It is an ancient biblical greeting: Boaz returned from Bethlehem (we read in the Book of Ruth 2:4) and said to the reapers, "The Lord be with you!" The ritual response to this greeting is always the formula, "And also with you," by which we return the hello, the good wishes, the statement of faith.
THE ACT OF PENITENCE
Then the priest invites those present to take part in the Act of Penitence, which, after a brief pause for silence, the entire community carries out through a formula of general confession. The rite concludes with the priest's absolution, which, however, lacks the efficacy of the Sacrament of Penance. On Sundays, especially in the Season of Easter, in place of the customary Act of Penitence, from time to time the blessing and sprinkling of water to recall Baptism may take place (GIRM #51).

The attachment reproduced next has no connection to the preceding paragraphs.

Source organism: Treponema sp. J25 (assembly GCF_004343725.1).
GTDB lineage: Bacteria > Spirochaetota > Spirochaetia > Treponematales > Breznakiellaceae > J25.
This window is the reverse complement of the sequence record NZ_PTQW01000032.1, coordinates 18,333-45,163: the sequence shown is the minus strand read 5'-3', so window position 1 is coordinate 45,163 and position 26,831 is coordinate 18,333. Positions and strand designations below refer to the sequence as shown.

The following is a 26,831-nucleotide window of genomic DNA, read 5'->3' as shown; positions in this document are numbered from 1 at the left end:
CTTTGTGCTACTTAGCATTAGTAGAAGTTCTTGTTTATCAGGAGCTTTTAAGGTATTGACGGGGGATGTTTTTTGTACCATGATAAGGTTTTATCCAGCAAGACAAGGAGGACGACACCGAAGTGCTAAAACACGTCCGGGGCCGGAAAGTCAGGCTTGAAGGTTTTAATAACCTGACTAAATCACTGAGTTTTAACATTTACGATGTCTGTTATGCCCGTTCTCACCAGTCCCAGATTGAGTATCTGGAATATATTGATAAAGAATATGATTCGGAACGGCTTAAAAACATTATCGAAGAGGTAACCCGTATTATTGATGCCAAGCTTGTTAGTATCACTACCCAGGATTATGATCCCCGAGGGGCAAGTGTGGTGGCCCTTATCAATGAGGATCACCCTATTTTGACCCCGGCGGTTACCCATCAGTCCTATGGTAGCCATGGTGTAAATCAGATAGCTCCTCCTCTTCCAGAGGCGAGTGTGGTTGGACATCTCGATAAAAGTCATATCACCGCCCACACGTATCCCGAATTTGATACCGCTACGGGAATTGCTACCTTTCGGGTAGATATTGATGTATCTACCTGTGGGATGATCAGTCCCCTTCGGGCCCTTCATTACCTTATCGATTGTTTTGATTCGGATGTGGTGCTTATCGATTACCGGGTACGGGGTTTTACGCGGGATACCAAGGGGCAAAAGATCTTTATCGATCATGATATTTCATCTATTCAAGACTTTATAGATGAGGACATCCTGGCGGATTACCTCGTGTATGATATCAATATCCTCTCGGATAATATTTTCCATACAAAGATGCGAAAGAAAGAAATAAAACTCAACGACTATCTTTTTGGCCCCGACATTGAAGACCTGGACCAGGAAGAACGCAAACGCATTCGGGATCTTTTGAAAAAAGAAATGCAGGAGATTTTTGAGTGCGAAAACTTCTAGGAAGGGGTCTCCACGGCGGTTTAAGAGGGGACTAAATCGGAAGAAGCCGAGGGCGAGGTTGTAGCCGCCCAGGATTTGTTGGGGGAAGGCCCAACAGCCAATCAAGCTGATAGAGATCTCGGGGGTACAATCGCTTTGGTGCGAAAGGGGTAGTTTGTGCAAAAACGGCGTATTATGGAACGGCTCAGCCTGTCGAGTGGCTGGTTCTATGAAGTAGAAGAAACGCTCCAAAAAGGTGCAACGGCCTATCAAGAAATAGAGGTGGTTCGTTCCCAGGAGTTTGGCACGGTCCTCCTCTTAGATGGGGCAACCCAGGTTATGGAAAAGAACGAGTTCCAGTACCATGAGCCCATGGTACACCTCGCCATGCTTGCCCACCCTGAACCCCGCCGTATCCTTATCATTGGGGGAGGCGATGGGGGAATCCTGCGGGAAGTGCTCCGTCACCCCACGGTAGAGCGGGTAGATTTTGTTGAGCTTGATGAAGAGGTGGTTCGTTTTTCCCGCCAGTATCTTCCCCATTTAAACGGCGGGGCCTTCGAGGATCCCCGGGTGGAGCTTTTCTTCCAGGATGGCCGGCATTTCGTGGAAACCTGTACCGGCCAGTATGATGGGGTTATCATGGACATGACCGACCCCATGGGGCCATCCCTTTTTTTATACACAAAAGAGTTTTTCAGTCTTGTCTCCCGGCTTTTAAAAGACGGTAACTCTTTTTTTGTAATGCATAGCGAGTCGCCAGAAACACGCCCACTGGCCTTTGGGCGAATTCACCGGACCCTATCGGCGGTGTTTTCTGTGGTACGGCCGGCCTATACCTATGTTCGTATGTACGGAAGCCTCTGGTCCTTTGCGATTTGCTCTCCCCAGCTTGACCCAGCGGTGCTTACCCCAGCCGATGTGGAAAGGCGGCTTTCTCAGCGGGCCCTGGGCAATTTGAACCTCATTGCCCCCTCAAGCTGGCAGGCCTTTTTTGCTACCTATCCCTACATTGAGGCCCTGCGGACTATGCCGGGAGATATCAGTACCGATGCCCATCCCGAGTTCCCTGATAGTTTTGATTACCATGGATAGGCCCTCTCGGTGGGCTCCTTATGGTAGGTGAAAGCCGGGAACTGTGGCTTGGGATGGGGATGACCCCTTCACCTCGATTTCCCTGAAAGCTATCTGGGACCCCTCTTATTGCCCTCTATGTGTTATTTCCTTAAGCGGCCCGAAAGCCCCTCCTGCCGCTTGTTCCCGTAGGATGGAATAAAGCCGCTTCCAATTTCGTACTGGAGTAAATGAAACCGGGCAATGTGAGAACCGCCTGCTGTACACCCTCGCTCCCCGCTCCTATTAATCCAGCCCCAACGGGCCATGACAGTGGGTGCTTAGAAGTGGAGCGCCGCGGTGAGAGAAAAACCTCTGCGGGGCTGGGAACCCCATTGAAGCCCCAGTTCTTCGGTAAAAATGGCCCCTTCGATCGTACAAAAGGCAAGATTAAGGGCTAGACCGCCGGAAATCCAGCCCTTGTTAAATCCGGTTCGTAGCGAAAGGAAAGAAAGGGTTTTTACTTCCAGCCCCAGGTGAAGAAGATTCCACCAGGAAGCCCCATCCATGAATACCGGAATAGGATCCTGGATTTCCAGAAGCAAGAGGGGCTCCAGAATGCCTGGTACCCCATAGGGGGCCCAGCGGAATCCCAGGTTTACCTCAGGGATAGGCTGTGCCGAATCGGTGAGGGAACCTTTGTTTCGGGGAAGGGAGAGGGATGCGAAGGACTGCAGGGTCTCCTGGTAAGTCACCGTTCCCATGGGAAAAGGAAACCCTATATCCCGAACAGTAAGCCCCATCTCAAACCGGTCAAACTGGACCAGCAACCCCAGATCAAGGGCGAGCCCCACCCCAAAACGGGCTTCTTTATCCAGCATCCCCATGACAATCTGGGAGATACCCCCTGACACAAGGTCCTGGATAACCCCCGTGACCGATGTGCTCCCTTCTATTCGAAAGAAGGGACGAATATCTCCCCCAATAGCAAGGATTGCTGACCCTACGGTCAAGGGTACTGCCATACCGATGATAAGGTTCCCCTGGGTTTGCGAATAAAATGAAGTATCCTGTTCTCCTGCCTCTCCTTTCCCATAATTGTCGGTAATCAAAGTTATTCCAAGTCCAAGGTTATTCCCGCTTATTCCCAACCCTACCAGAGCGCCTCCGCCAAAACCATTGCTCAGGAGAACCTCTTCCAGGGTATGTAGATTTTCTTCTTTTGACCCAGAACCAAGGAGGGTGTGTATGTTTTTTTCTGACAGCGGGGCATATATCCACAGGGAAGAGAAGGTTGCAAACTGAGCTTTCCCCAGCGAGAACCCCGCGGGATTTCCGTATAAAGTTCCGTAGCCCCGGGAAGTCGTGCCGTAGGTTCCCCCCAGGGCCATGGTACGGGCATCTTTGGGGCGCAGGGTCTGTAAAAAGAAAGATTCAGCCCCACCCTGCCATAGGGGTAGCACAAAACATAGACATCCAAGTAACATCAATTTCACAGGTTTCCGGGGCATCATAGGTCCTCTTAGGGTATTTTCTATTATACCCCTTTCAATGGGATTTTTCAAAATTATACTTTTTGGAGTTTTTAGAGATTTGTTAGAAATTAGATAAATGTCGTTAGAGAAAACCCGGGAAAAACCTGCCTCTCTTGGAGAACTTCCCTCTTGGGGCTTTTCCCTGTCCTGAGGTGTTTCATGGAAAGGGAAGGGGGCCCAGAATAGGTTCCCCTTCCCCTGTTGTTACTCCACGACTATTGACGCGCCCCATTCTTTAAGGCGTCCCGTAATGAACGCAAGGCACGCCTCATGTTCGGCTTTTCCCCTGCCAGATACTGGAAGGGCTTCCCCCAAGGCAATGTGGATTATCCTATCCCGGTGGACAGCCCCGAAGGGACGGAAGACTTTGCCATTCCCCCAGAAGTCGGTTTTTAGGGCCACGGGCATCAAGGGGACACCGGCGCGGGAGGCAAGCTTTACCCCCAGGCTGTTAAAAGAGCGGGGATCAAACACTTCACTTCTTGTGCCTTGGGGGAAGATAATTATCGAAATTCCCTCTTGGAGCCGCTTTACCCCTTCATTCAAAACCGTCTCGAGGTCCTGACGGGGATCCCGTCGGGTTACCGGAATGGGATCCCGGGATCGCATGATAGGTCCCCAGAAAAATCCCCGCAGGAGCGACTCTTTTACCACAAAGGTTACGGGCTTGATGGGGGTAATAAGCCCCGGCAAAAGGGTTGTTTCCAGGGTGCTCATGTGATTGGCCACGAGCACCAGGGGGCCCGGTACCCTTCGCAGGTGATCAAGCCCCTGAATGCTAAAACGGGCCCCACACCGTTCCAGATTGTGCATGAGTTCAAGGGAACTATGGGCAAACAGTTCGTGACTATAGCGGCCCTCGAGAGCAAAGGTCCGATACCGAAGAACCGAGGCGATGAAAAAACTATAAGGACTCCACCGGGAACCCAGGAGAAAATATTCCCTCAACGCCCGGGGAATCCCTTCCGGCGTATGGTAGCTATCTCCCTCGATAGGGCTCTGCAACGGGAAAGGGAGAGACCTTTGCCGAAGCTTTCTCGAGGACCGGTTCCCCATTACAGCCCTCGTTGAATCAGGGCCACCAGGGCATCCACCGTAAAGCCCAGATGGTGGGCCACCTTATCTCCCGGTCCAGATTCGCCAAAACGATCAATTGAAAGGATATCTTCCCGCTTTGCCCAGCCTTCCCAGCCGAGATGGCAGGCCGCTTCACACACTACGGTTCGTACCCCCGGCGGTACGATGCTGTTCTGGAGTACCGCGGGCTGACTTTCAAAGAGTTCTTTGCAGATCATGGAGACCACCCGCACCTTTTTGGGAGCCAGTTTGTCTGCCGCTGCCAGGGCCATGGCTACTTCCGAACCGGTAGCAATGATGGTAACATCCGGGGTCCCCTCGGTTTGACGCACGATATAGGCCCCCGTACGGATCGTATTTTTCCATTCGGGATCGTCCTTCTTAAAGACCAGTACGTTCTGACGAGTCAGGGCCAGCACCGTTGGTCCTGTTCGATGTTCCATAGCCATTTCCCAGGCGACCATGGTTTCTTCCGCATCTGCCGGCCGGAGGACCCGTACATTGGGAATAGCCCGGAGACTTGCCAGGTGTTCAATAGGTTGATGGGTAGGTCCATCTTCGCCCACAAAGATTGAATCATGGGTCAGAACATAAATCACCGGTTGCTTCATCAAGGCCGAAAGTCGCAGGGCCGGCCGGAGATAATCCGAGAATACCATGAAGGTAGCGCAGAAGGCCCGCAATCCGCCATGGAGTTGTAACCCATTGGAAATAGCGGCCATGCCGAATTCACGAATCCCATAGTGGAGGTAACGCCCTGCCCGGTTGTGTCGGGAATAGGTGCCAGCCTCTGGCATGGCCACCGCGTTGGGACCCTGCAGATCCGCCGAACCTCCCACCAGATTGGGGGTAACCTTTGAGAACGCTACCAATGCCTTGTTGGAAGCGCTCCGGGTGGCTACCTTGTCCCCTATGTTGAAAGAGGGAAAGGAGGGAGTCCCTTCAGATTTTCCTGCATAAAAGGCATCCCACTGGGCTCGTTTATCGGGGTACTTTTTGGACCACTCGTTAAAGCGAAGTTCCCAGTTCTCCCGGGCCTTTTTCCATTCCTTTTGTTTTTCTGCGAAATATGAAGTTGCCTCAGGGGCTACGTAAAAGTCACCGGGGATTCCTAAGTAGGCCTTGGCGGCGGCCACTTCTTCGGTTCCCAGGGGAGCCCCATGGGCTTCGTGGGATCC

THE KYRIE ELEISON
After the Act of Penitence, the Kyrie is always begun, unless it has already been included as part of the Act of Penitence. Since it is a chant by which the faithful acclaim the Lord and implore his mercy, it is ordinarily done by all, that is, by the people and with the choir or cantor having a part in it (GIRM #52).
THE GLORIA
The Gloria is a very ancient and venerable hymn in which the Church, gathered together in the Holy Spirit, glorifies and entreats God the Father and the Lamb. The text of this hymn may not be replaced by any other text. The Gloria is intoned by the priest or, if appropriate, by a cantor or by the choir; but it is sung either by everyone together, or by the people alternately with the choir, or by the choir alone. If not sung, it is to be recited either by all together or by two parts of the congregation responding one to the other. (GIRM #53).
THE COLLECT or OPENING PRAYER